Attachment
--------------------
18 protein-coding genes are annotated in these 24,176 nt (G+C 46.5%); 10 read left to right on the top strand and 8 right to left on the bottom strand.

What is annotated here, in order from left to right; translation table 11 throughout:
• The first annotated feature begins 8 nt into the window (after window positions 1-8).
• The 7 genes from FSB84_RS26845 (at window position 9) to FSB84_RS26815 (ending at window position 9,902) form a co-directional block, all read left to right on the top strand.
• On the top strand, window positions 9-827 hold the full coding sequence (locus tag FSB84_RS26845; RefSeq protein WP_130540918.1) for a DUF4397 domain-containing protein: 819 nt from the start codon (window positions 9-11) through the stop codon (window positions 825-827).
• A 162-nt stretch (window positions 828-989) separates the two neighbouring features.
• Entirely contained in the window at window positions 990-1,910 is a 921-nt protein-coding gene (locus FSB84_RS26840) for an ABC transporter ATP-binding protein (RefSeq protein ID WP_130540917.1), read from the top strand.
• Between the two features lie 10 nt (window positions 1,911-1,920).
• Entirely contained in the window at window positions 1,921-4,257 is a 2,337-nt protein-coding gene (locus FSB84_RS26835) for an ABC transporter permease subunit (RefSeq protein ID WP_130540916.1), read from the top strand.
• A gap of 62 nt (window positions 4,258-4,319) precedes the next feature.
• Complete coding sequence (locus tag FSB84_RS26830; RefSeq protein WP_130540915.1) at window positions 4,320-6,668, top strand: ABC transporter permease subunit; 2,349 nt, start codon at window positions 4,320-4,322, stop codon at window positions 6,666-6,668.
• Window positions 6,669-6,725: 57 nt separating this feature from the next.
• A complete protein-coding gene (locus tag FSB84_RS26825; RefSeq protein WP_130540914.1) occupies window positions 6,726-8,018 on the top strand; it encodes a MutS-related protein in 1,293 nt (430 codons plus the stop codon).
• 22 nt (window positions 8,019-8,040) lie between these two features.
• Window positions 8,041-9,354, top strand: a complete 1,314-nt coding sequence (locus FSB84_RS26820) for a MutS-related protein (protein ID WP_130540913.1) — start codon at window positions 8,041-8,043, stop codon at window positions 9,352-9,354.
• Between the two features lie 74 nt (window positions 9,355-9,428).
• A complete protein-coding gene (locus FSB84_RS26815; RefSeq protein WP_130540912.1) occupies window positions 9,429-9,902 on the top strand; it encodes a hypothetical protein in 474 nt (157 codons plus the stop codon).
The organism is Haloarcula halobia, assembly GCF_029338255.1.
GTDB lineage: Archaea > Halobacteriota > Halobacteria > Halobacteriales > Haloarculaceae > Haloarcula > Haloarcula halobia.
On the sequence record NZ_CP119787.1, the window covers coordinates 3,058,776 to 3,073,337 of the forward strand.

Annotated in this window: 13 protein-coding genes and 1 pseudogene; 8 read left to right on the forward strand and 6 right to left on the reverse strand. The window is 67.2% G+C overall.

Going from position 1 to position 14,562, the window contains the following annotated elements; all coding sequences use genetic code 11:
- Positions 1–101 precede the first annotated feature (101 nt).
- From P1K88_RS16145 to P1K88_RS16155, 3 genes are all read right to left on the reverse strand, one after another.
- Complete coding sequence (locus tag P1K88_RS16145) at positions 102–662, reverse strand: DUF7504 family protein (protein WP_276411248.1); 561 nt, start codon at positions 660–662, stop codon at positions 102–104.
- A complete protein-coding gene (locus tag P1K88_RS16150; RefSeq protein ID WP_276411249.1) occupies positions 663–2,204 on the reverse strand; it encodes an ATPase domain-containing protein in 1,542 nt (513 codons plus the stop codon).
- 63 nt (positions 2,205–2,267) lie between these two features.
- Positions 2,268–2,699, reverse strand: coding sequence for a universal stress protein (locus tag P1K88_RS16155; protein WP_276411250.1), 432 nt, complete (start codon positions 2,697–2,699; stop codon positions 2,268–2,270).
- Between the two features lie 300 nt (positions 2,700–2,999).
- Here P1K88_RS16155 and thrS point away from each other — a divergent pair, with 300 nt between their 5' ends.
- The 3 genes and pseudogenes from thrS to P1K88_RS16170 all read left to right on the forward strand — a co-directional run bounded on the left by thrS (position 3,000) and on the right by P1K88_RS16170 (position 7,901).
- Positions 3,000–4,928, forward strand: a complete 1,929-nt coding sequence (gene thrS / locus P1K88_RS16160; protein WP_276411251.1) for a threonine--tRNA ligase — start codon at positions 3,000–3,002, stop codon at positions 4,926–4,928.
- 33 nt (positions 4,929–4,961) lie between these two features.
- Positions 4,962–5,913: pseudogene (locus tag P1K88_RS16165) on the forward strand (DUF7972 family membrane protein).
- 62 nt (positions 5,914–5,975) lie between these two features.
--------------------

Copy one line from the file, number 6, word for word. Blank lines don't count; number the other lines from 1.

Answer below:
• A 162-nt stretch (window positions 828-989) separates the two neighbouring features.